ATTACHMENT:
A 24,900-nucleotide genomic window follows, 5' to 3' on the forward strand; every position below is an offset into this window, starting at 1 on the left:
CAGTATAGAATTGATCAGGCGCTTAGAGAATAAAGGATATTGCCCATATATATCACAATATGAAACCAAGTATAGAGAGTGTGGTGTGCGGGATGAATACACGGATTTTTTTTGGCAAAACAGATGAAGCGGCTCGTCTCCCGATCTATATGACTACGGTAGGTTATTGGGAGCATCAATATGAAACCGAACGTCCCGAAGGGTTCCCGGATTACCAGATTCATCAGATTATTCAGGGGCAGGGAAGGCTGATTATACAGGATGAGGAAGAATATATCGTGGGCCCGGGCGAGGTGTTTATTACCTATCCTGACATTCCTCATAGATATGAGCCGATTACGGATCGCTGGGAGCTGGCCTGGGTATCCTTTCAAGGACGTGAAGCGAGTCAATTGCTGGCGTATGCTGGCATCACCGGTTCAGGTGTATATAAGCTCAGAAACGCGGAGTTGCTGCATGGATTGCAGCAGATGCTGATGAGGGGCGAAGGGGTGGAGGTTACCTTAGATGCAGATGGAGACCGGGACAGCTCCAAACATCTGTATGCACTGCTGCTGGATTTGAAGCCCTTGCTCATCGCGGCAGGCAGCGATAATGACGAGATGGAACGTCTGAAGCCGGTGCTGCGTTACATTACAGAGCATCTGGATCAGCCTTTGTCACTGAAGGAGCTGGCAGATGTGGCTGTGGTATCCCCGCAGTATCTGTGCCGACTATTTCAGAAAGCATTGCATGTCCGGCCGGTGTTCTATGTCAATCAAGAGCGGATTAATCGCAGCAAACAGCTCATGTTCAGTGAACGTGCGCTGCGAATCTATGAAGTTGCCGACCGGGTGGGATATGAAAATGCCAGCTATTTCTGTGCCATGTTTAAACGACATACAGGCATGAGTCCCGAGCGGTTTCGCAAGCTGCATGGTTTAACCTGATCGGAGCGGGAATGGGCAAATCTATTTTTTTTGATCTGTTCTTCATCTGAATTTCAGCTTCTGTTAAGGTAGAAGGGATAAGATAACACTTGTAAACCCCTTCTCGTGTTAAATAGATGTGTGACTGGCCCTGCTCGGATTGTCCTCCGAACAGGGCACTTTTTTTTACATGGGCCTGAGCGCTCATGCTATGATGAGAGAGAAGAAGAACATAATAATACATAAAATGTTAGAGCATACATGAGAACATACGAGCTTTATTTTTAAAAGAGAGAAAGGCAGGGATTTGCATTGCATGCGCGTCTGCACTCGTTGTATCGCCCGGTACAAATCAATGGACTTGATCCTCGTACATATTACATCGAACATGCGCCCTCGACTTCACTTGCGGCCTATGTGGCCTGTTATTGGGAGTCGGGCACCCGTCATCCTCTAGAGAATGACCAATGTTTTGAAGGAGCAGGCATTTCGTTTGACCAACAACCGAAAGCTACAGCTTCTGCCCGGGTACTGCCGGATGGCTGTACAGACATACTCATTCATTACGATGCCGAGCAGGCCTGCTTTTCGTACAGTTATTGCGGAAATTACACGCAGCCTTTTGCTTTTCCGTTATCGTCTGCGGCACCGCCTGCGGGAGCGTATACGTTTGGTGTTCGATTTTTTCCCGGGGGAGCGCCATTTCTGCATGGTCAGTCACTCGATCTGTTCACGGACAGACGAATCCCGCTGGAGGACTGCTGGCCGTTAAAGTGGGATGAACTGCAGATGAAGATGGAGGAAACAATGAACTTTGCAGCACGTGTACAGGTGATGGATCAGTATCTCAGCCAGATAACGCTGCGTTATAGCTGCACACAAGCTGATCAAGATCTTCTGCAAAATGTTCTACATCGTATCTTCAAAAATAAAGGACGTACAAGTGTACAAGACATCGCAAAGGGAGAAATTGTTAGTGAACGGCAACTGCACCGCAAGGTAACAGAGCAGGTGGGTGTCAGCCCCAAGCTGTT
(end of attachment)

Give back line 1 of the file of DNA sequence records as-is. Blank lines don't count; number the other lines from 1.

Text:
A 24,900-nucleotide genomic window follows, 5' to 3' on the forward strand; every position below is an offset into this window, starting at 1 on the left: